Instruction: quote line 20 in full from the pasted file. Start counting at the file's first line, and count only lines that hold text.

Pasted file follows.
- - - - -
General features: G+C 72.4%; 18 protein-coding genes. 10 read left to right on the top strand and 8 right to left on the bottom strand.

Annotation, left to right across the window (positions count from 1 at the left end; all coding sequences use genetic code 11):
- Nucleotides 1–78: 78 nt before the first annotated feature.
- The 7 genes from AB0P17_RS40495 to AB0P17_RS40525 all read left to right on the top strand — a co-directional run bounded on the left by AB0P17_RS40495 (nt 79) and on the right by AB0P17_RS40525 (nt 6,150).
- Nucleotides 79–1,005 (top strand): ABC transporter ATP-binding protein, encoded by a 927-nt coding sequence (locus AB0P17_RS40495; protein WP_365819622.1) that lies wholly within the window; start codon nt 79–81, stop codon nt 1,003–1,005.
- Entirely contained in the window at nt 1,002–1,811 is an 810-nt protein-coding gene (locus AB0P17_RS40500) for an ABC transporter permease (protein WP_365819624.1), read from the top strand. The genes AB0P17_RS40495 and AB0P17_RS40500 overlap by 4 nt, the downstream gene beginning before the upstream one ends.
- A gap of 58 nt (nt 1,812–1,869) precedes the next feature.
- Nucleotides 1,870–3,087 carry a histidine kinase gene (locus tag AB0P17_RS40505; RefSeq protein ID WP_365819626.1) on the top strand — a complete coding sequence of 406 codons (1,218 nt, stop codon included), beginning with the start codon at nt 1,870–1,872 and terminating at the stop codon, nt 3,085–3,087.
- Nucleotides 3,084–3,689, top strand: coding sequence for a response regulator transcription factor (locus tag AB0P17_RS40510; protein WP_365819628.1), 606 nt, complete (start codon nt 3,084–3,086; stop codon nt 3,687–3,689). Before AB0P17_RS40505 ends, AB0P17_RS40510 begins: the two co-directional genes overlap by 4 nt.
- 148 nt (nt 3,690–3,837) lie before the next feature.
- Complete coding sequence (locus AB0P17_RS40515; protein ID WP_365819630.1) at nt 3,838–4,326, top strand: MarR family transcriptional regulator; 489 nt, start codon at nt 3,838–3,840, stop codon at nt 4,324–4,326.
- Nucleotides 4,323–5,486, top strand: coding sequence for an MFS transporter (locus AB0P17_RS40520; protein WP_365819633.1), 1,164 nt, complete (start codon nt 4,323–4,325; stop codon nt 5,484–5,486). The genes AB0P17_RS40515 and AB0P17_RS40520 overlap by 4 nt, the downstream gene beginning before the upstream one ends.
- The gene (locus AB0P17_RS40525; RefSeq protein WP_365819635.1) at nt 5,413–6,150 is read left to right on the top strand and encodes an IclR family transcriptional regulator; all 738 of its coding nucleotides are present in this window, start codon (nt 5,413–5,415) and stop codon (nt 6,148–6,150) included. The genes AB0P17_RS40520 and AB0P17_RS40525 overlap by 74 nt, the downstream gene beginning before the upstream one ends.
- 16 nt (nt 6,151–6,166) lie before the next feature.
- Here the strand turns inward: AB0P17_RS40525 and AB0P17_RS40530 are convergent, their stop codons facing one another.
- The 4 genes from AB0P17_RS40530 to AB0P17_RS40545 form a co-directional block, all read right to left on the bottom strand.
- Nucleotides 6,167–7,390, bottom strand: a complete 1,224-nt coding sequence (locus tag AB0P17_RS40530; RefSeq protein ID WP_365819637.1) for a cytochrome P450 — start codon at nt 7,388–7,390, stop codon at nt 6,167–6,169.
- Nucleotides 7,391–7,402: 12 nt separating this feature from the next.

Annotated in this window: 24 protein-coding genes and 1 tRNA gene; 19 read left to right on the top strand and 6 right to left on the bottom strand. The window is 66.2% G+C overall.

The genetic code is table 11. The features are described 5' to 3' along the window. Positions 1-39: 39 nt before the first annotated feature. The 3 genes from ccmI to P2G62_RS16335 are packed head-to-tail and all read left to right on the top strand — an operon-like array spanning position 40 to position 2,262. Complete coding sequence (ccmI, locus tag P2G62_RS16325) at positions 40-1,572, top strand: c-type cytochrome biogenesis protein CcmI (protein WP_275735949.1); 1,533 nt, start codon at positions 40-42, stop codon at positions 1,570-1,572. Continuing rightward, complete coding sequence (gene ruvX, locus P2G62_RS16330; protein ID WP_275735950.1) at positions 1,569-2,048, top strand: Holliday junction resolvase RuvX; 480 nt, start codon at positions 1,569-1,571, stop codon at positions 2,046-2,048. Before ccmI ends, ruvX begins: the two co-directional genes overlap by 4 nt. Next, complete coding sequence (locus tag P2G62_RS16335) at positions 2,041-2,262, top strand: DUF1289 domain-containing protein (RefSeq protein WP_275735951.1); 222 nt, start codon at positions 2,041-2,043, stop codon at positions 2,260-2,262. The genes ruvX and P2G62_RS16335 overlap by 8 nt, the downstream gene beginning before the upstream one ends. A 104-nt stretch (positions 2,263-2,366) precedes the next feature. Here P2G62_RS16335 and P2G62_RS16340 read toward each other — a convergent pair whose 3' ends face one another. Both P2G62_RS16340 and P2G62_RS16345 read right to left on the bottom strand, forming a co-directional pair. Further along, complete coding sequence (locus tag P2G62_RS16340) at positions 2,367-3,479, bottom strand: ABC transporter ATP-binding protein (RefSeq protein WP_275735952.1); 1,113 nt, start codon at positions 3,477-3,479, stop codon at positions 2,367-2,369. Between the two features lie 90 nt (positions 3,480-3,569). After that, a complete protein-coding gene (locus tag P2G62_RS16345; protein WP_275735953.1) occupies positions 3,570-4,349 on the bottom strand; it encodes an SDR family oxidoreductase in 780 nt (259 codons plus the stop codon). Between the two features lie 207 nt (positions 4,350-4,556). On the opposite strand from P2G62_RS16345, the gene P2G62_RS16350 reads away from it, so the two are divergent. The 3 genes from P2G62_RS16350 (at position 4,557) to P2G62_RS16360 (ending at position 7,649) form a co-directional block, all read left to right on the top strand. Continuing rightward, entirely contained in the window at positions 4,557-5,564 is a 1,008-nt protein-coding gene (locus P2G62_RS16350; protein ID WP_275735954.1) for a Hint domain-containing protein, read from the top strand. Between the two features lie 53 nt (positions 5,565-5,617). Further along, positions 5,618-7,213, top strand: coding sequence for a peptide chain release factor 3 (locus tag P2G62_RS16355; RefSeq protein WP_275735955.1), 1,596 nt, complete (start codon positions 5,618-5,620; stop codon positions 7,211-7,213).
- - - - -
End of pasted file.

The genetic code is table 11. The features are described 5' to 3' along the window. Positions 1-39: 39 nt before the first annotated feature. The 3 genes from ccmI to P2G62_RS16335 are packed head-to-tail and all read left to right on the top strand — an operon-like array spanning position 40 to position 2,262. Complete coding sequence (ccmI, locus tag P2G62_RS16325) at positions 40-1,572, top strand: c-type cytochrome biogenesis protein CcmI (protein WP_275735949.1); 1,533 nt, start codon at positions 40-42, stop codon at positions 1,570-1,572. Continuing rightward, complete coding sequence (gene ruvX, locus P2G62_RS16330; protein ID WP_275735950.1) at positions 1,569-2,048, top strand: Holliday junction resolvase RuvX; 480 nt, start codon at positions 1,569-1,571, stop codon at positions 2,046-2,048. Before ccmI ends, ruvX begins: the two co-directional genes overlap by 4 nt. Next, complete coding sequence (locus tag P2G62_RS16335) at positions 2,041-2,262, top strand: DUF1289 domain-containing protein (RefSeq protein WP_275735951.1); 222 nt, start codon at positions 2,041-2,043, stop codon at positions 2,260-2,262. The genes ruvX and P2G62_RS16335 overlap by 8 nt, the downstream gene beginning before the upstream one ends. A 104-nt stretch (positions 2,263-2,366) precedes the next feature. Here P2G62_RS16335 and P2G62_RS16340 read toward each other — a convergent pair whose 3' ends face one another. Both P2G62_RS16340 and P2G62_RS16345 read right to left on the bottom strand, forming a co-directional pair. Further along, complete coding sequence (locus tag P2G62_RS16340) at positions 2,367-3,479, bottom strand: ABC transporter ATP-binding protein (RefSeq protein WP_275735952.1); 1,113 nt, start codon at positions 3,477-3,479, stop codon at positions 2,367-2,369. Between the two features lie 90 nt (positions 3,480-3,569). After that, a complete protein-coding gene (locus tag P2G62_RS16345; protein WP_275735953.1) occupies positions 3,570-4,349 on the bottom strand; it encodes an SDR family oxidoreductase in 780 nt (259 codons plus the stop codon). Between the two features lie 207 nt (positions 4,350-4,556). On the opposite strand from P2G62_RS16345, the gene P2G62_RS16350 reads away from it, so the two are divergent. The 3 genes from P2G62_RS16350 (at position 4,557) to P2G62_RS16360 (ending at position 7,649) form a co-directional block, all read left to right on the top strand. Continuing rightward, entirely contained in the window at positions 4,557-5,564 is a 1,008-nt protein-coding gene (locus P2G62_RS16350; protein ID WP_275735954.1) for a Hint domain-containing protein, read from the top strand. Between the two features lie 53 nt (positions 5,565-5,617). Further along, positions 5,618-7,213, top strand: coding sequence for a peptide chain release factor 3 (locus tag P2G62_RS16355; RefSeq protein WP_275735955.1), 1,596 nt, complete (start codon positions 5,618-5,620; stop codon positions 7,211-7,213).